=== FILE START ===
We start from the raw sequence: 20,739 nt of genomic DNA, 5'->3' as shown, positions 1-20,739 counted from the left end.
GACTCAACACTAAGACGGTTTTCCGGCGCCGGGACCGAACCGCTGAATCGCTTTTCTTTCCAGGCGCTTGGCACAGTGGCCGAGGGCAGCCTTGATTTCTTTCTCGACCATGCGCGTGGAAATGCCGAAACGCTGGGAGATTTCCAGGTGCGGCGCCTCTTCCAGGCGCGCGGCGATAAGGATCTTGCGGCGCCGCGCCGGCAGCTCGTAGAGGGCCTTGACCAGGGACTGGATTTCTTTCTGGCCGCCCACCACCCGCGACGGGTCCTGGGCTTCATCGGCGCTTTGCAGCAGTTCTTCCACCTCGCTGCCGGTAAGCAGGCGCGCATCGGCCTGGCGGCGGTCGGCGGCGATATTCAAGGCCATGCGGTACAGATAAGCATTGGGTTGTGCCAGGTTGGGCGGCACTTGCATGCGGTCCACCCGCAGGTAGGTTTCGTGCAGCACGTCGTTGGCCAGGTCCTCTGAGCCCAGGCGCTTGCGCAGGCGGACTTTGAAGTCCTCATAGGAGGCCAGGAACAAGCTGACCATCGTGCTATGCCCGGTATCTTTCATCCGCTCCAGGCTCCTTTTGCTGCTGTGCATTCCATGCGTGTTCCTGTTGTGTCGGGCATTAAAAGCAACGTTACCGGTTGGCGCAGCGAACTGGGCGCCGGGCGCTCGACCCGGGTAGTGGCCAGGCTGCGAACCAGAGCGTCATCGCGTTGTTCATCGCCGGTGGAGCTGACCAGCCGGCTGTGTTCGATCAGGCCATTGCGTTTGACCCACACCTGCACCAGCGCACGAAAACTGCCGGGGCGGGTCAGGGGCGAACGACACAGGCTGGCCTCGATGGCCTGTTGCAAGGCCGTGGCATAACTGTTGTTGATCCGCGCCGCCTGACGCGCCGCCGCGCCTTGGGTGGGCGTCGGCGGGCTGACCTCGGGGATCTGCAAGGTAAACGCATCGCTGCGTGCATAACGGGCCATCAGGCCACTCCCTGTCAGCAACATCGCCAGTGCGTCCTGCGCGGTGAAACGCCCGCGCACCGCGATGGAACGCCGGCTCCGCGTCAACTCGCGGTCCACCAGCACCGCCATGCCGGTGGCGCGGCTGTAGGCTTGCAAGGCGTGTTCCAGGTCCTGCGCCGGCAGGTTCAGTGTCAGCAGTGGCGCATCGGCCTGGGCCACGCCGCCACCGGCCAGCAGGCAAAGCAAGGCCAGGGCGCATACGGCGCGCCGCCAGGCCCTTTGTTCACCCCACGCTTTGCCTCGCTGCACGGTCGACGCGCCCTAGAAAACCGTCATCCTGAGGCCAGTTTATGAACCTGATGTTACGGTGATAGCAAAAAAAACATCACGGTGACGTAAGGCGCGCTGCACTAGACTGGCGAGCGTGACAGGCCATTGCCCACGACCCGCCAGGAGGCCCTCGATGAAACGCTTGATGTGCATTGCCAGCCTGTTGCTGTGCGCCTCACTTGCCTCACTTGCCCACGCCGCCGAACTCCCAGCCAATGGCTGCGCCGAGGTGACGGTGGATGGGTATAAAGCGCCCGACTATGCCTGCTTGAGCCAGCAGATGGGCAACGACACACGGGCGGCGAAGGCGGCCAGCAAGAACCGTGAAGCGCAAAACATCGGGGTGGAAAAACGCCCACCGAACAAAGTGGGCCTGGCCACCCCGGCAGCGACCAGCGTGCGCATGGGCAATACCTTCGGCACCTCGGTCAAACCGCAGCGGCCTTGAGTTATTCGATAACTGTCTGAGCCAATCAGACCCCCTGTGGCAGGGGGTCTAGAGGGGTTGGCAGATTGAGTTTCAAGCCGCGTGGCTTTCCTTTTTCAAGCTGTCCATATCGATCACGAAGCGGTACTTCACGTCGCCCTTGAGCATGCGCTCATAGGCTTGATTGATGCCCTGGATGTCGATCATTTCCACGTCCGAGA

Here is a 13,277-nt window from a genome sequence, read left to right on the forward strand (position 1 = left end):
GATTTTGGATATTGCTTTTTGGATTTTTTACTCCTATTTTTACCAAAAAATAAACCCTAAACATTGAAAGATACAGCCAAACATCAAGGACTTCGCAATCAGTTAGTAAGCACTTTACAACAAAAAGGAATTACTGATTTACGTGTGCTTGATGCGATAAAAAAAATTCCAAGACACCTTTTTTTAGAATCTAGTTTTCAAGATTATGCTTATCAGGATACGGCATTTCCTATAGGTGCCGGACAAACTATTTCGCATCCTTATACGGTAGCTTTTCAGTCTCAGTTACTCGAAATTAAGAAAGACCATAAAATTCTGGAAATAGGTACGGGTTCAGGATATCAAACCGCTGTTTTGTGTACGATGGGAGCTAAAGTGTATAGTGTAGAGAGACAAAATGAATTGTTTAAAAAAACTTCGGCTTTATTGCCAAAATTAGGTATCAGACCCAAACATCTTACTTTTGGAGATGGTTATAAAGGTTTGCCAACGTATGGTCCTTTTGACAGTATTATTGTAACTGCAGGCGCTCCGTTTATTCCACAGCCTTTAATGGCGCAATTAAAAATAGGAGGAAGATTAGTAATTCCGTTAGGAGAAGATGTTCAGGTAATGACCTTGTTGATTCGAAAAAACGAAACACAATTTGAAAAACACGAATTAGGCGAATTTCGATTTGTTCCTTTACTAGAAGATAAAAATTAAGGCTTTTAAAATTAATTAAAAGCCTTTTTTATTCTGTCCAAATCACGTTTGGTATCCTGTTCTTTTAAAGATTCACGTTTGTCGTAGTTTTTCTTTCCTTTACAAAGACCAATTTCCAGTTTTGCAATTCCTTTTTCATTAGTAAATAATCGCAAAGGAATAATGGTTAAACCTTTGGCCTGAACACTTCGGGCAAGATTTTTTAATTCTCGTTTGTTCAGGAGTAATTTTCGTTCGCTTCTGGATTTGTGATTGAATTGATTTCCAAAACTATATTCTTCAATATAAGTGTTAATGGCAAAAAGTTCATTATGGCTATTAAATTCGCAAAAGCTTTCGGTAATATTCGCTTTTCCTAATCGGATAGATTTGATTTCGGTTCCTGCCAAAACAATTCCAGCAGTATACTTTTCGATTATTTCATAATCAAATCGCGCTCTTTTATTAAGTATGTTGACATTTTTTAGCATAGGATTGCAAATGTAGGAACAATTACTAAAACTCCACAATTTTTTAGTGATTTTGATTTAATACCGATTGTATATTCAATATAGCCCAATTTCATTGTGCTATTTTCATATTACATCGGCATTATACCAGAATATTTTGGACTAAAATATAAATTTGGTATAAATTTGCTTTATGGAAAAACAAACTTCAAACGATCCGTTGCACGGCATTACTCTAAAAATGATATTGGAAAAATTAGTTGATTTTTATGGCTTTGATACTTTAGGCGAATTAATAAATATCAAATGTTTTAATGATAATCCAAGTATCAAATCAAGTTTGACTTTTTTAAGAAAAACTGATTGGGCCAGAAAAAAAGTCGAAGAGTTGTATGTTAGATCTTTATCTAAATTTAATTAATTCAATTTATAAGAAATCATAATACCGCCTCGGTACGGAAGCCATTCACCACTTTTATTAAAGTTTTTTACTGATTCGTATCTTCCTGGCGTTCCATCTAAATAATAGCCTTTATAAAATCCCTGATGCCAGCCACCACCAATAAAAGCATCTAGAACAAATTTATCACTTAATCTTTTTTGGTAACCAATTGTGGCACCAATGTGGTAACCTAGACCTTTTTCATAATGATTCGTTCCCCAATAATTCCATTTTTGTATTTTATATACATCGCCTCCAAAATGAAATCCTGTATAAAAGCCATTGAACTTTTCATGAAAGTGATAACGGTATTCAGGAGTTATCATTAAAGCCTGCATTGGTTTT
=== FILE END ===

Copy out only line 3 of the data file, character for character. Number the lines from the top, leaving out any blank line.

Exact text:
Here is a 13,277-nt window from a genome sequence, read left to right on the forward strand (position 1 = left end):